Youthful Airman Plans Solo Non-stop N. Y.-palestine Hop
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Youthful Airman Plans Solo Non-stop N. Y.-palestine Hop

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fellow pilots—last July, when he made a forced landing on Riverside drive in the little rebuilt plane his brother had bought him for $500.

“I had to sell that ship about a month ago,” he said Friday. “I didn’t have enough money to keep it up.”

His New York – to – Jerusalem flight he expects to make in a specially built Bellanca plane, now owned by Sol Martino, who until recently contemplated a trip to Rome in it.


“Do you think you’ll make it?” he was asked.

Alex grinned.

“I’m positive I’ll make it,” he said. “I’ll have the best equipment made. This Bellanca that I plan to get is a regular flying tank. It’s a land monoplane, but it’s built so that it would float for an indefinite period if it were forced down on the water.

“I’ll have a two-way radio, and there’s a shower arrangement over the pilot that can be set to squirt a little stream of water down his neck every fifteen minutes, in case he dozes.

“It’ll take me forty-eight hours from New York to Jerusalem—a total distance of 5,500 miles. I’m studying navigation now at the Seamen’s Institute at 25 South street, and I hope to have the best instruments available with me when I take off for Palestine.”


To demonstrate his route. Alex drew forth from his brief-case a sheaf of papers covered with mathematical calculations, and prated enthusiastically for a few minutes on tangents, co-tangents, secants and co-secants, all trigonometric terms.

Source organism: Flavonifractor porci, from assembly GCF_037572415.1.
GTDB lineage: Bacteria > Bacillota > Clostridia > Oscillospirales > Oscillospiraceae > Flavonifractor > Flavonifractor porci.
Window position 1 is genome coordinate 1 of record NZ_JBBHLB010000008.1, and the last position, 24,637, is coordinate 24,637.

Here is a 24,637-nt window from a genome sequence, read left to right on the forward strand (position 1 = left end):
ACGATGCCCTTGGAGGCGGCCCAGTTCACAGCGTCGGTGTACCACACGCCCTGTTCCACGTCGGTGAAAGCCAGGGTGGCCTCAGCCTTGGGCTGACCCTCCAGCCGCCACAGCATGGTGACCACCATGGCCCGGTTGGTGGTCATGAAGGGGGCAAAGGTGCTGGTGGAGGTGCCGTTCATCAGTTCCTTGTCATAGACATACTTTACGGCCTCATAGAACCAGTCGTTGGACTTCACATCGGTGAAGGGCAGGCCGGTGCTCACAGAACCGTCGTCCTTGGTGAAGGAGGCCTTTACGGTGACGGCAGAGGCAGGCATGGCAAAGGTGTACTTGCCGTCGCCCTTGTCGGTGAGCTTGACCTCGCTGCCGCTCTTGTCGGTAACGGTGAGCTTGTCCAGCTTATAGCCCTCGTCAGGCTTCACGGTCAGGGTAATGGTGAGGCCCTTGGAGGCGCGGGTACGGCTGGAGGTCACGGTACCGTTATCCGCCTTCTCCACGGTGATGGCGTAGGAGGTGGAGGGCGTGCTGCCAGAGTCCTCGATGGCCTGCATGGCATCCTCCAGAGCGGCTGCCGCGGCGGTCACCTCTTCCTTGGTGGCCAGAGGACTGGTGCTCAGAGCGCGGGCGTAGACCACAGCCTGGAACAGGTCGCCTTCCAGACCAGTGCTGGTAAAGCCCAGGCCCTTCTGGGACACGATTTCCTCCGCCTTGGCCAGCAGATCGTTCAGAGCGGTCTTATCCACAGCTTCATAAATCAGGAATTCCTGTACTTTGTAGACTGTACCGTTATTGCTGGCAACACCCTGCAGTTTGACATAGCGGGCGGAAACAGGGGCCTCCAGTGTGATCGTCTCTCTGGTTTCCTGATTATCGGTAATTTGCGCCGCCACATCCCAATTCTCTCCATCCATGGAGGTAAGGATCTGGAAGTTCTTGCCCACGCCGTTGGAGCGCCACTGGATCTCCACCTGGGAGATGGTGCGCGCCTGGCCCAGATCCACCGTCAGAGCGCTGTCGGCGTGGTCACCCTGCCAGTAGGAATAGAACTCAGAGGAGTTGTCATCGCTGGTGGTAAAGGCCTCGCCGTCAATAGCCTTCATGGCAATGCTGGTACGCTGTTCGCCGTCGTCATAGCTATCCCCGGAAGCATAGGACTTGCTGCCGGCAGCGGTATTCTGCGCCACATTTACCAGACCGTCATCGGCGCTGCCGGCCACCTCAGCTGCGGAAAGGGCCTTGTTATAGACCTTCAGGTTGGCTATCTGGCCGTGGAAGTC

“I’ll fly first to Boston,” he explained, “then to Portland, Me., then to Harbor Grace, Newfoundland, then to Dublin, Ireland, then to Paris, and from there across Jugoslavia and the Mediterranean Sea to Jerusalem.”

The ship which he hopes to obtain has a cruising range of 8,000 miles, he said, and should easily reach Palestine without refueling.


Young Loeb’s brothers and sisters all live in New York. His most enthusiastic supporter is his brother Max, who owns a beauty parlor and with whom he resides at 230 West Ninety-ninth street.

The proposed flight, Alex estimates, will cost in the neighborhood of $5,000, which he says will cover everything.

Max will finance him to the extent of $1,000. The remainder the young flier expects to obtain through the sale of “covers” at $2 each to Jews in the United States.

A “cover,” in the parlance of stamp collectors, is a stamped envelope. Alex has had special envelopes printed, with a picture of himself standing beside the plane he will fly, surmounted by crossed American and Mogen Dovid flags.


These envelopes will be stamped both in New York and in Jerusalem, and will be valuable collectors’ items, in the opinion of the young pilot. They will be the first letters ever carried by direct air mail from New York to the Holy Land.

Alex will name his ship the Spirit of the Free Sons of Israel, in honor of the organization of which he is a member.

He plans to give forty per cent of the money realized from the sale of the “covers” to the Jewish National Fund. The balance will be used to pay the expenses of the flight.


Alex appeals to those who are willing to help him to realize his ambition to communicate either with him at his home or with Harry Frankel, secretary of Hillel Lodge, Free Sons of Israel, at 2080 Amsterdam avenue, who is helping him to distribute the “covers” which will make the trip possible.

The flier, who is the youngest member of his family, is one of the pets of the aviation enthusiasts who make their headquarters at Floyd Bennett Field in Brook-

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